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Review: be quiet! Shadow Rock 3

by Parm Mann on 2 June 2020, 14:01

Tags: be-quiet

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Our benchmarks begin with the 105W AMD Ryzen 9 3950X CPU running at stock speeds. We use the popular and open source Blender creation suite to render the taxing Victor scene and record the average CPU temperature from the last five minutes of 100 percent load.

be quiet!'s Shadow Rock 3 had the misfortune of being tested on one of warmest days of the year thus far, yet delivers the mid-pack performance we'd expect from a sub-£50 solution. At stock speeds, it represents a step-up from the smaller, cheaper Pure Rock 2.

Keeping things hushed is a key selling point, so we're pleased to find that the Shadow Rock 3 is the quietest air cooler we've tested on the 3950X thus far. You can't really hear it when idle, and it emits little more than a gentle hum under load. Stock performance is ultimately very good.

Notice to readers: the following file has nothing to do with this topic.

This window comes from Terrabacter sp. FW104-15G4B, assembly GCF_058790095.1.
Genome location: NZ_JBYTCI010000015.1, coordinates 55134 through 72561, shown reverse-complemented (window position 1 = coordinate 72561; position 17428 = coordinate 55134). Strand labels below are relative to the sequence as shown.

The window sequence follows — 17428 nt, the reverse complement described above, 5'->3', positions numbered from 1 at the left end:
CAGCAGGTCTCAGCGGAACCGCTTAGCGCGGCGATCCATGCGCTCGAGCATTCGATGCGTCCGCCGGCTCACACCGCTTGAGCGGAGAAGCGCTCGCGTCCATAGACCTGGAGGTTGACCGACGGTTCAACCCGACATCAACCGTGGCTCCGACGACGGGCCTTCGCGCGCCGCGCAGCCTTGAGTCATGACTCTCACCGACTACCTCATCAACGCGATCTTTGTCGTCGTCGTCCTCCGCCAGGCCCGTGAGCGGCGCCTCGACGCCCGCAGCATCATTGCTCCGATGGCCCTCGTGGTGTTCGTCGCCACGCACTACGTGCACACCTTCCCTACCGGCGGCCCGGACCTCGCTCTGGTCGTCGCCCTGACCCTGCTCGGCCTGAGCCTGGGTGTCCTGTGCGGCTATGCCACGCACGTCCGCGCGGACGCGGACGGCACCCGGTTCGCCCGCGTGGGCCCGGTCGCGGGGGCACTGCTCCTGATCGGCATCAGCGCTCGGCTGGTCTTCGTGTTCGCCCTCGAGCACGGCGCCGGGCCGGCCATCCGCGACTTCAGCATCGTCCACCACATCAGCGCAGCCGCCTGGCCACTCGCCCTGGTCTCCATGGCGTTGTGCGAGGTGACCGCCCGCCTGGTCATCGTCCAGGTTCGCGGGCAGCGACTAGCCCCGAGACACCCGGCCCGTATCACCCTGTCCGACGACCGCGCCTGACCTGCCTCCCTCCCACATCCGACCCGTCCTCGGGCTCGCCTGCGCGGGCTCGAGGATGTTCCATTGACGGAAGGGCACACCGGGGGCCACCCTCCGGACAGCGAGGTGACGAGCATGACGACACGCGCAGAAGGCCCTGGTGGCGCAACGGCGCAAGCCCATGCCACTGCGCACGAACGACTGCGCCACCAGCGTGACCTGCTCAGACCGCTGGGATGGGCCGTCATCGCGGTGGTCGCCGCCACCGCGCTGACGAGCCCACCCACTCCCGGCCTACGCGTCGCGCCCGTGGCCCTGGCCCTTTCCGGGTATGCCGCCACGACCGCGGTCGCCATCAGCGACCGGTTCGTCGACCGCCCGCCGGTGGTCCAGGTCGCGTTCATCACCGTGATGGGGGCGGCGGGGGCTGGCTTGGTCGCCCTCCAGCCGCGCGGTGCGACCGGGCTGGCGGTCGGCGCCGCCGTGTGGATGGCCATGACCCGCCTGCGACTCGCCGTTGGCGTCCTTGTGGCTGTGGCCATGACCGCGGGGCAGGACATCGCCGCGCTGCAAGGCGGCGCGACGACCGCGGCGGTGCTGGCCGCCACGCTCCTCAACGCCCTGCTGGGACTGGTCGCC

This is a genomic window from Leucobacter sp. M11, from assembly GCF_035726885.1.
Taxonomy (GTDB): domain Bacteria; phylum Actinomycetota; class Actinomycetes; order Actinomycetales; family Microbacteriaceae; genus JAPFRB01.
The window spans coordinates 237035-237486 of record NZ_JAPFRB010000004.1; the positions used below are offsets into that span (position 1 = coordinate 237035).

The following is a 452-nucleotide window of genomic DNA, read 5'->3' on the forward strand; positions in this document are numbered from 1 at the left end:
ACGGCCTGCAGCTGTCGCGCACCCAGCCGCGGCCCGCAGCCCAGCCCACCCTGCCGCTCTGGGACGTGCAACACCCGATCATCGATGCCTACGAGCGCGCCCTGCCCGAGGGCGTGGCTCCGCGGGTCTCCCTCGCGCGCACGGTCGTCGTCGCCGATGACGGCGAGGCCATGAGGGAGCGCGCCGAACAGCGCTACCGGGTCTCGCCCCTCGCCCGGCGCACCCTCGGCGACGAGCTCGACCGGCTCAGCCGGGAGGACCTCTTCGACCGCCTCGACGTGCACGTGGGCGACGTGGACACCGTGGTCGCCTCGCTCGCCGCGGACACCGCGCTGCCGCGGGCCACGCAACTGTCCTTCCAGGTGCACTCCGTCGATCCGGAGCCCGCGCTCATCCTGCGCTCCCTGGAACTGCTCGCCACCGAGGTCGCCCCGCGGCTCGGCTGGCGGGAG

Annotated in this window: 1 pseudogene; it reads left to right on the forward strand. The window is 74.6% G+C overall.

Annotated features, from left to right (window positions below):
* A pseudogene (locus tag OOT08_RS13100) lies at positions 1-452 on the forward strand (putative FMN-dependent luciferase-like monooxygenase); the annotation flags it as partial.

Upping the ante in a simple manner, we raise the multiplier to 43x on all cores, while increasing voltage to 1.3V. We know the chip can do it, and the bump in juice is enough to push the coolers closer to their limit.

16 overclocked cores generate plenty of heat, and it is in this scenario that the best-performing coolers stand apart. Given the ambient temperature, be quiet!'s Shadow Rock 3 does reasonably well to keep below 100°C under full load, representing a seven percent improvement over its smaller sibling, the Pure Rock 2.

Maintaining those low noise levels becomes noticeably more difficult in this scenario, and the supplied fan does become clearly evident when running at high speed. With so many cores at play, even a 190W cooler can struggle to keep composed.